Mr. Peabody’s Stocking Stuffers
Noel Holston - 12/11/2014
On behalf of our namesake, George Foster Peabody, who had a white beard and a philanthropic streak to rival St. Nick’s, I hereby suggest the following 10 Peabody Award winners, all readily available for purchase or rent on Amazon, Netflix or such like, for your holiday consideration.
None is them is a Christmas special per se, but each has the potential to put a big smile on your face, touch your heart or expand your sense of wonder. What could be more seasonally appropriate?
In chronological order, the Peabody-winning stocking stuffers are:
Free to Be…You and Me (1974) - With a little help from her friends – Tommy Smothers, Dionne Warwick, Michael Jackson, Mel Brooks and Cicely Tyson, among others – Marlo Thomas made this delightful musical special that gently makes the case for letting kids have the freedom to be who they are. It’s still relevant and still a delight. You can order this title here. (Links to sites where you can order programs are strictly for your convenience. We do not receive any financial remuneration if you purchase these titles through Amazon or any other vendor).
Faerie Tale Theatre (1984) – Shelley Duvall was the visionary producer of a wonderful set of 26 semi-fractured fairy tales, with casts that include Robin Williams, Vincent Price, Eric Idle, Susan Sarandon, Angelica Huston and dozens more stars. You can watch the entire Snow White installment below, and several other full episodes are available on Youtube.
When It Was A Game (1991) – A lyrical and loving look at our national pastime in the 1930s, ’40s and ’50s, when even star players had to have off-season jobs and corporate skyboxes didn’t exist, it’s assembled almost entirely from home movies that Major League players shot. You’ll be singing “Take me back to the ball game” before it’s through. The video below is a trailer for the second installment of the HBO documentary series, and HBO subscribers can currently access When It Was a Game III on HBO GO. You can order here the first installment described above here.
Wallace & Gromit (1995) – People tend to forget that the imaginative, endearing animations featuring eccentric inventor Wallace and his faithful dog Gromit were made for BBC television, not movie screens. Look for the collections of shorts. The toothy twosome’s misadventures are fresh as ever. If you are an Amazon Prime member, you can stream them for free here.
The Crossing (2000) – In this engrossing made-for-TV movie, Gen. George Washington crosses the Delaware with his bedraggled, battle-weary troops and stages a daring, game-changing raid on the Hessian garrison in Trenton, N.J., at Christmastime, 1776. Jeff Daniels, properly resolute as Washington, gets solid support from costars who include Sebastian Roche and Roger Rees. You can order it here.
Door to Door (2002) – William H. Macy co-wrote and stars in this uplifting but never sappy TV-movie based on the life of Bill Porter, a man who didn’t let cerebral palsy stop him from become a super-salesman and an inspiration to pretty much everyone he ever met. Costarring Kathy Baker, Helen Mirren and Kyra Sedgwick. Find it here.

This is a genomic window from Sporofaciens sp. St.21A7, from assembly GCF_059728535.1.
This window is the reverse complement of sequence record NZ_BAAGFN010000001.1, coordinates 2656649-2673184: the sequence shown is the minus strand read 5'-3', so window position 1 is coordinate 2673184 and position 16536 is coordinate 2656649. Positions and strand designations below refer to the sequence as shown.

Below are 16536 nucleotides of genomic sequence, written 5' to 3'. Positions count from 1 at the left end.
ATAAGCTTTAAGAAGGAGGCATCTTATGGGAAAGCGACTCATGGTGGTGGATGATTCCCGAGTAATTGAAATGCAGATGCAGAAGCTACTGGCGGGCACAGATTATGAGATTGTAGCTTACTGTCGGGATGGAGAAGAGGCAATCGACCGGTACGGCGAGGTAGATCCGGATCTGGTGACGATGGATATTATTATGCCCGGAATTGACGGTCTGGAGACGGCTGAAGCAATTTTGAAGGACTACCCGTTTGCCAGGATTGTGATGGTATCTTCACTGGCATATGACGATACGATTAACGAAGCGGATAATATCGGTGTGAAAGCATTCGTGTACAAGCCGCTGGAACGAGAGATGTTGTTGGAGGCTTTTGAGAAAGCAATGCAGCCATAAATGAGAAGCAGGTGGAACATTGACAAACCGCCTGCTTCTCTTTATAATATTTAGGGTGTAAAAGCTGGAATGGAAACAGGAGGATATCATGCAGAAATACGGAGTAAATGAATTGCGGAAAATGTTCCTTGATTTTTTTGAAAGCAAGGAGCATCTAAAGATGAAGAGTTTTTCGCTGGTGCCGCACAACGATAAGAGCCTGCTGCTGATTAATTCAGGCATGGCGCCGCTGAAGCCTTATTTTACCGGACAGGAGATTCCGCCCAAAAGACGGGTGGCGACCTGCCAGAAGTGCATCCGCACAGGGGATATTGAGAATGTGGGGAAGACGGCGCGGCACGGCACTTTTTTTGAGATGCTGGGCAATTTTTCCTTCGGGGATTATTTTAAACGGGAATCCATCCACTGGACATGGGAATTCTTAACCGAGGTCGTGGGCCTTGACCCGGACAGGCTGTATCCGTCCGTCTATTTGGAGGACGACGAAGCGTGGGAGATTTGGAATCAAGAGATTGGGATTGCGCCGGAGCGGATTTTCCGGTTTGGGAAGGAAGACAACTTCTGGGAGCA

Classical Baby (2006) – Intended to stimulate early childhood learning, these delightful short pieces set vibrant, animated interpretations of famous paintings to music by composers as diverse as Tchaikovsky and Duke Ellington. Small children will be mesmerized, adults at the very least charmed. Find it here.
Craft in America (2007) – Honoring the history and significance of craft in these United States, this three-part documentary series is a work of art in itself. Watch clay rise on the wheel to become pots, glass melting into stunning shapes, scraps of cloth becoming quilts. Hands-on and hands down, it’s exquisite. View these programs for free online at PBS.com.
Wonders of the Solar System with Brian Cox (2010) – A guided tour of our planetary neighborhood, with zoom-ins on some amazing Earthly locales, it combines eye-popping opticals and serious science like no series since Carl Sagan’s Cosmos.
Summer Pasture (2012) – The best documentary ever made about nomadic yak herders, it plays at times like a Tibetan Honeymooners. Beautifully filmed on the windswept grasslands of Dzachukha, it’s an artful, intimate portrait of culture, at once unique and universal.
For more rental possibilities among Peabody-winning programs, please go browsing at peabodyawards.com/awards.
One past Peabody winner that I had really hoped to add to the stocking-stuffer list is Hot Dog, a 1970 series produced by Frank Buxton and Lee Mendelson (best known for his Peanuts animated specials) that showed kids how everything from #2 pencils to Louisville Slugger baseball bats were made. Arguably even more engaging than the films were the “explanations” of the rotating hosts: Jonathan Winters, Woody Allen and “Laugh-In” regular Joanne Worley.
Alas, Hot Dog is nowhere to be found on DVD or even VHS. The only trace of it is this “living color” video of the credits that I spotted on YouTube. Relish it.